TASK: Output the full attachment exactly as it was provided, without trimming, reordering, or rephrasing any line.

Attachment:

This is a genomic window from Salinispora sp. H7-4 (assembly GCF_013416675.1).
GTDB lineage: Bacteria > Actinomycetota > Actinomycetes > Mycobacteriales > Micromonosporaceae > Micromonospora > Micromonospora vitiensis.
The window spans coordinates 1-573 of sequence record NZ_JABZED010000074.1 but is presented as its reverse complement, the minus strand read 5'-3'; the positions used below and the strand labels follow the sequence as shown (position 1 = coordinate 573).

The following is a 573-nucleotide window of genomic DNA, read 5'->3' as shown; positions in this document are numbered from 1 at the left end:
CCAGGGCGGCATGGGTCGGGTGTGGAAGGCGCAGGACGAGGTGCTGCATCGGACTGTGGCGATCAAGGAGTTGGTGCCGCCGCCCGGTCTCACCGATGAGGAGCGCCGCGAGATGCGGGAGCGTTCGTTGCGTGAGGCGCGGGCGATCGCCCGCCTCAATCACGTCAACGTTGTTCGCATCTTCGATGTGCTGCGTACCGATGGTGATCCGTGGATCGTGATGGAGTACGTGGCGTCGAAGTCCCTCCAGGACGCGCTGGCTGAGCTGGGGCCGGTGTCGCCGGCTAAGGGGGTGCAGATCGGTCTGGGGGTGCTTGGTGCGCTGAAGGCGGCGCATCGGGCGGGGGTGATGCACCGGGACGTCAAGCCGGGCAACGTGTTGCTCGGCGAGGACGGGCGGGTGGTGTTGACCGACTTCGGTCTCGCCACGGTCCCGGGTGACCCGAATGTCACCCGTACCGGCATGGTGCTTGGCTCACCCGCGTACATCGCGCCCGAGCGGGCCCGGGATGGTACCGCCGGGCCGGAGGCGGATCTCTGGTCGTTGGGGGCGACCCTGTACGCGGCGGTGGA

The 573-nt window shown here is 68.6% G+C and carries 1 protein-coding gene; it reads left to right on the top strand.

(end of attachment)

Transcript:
This is a genomic window from Salinispora sp. H7-4 (assembly GCF_013416675.1).
GTDB lineage: Bacteria > Actinomycetota > Actinomycetes > Mycobacteriales > Micromonosporaceae > Micromonospora > Micromonospora vitiensis.
The window spans coordinates 1-573 of sequence record NZ_JABZED010000074.1 but is presented as its reverse complement, the minus strand read 5'-3'; the positions used below and the strand labels follow the sequence as shown (position 1 = coordinate 573).

The following is a 573-nucleotide window of genomic DNA, read 5'->3' as shown; positions in this document are numbered from 1 at the left end:
CCAGGGCGGCATGGGTCGGGTGTGGAAGGCGCAGGACGAGGTGCTGCATCGGACTGTGGCGATCAAGGAGTTGGTGCCGCCGCCCGGTCTCACCGATGAGGAGCGCCGCGAGATGCGGGAGCGTTCGTTGCGTGAGGCGCGGGCGATCGCCCGCCTCAATCACGTCAACGTTGTTCGCATCTTCGATGTGCTGCGTACCGATGGTGATCCGTGGATCGTGATGGAGTACGTGGCGTCGAAGTCCCTCCAGGACGCGCTGGCTGAGCTGGGGCCGGTGTCGCCGGCTAAGGGGGTGCAGATCGGTCTGGGGGTGCTTGGTGCGCTGAAGGCGGCGCATCGGGCGGGGGTGATGCACCGGGACGTCAAGCCGGGCAACGTGTTGCTCGGCGAGGACGGGCGGGTGGTGTTGACCGACTTCGGTCTCGCCACGGTCCCGGGTGACCCGAATGTCACCCGTACCGGCATGGTGCTTGGCTCACCCGCGTACATCGCGCCCGAGCGGGCCCGGGATGGTACCGCCGGGCCGGAGGCGGATCTCTGGTCGTTGGGGGCGACCCTGTACGCGGCGGTGGA

The 573-nt window shown here is 68.6% G+C and carries 1 protein-coding gene; it reads left to right on the top strand.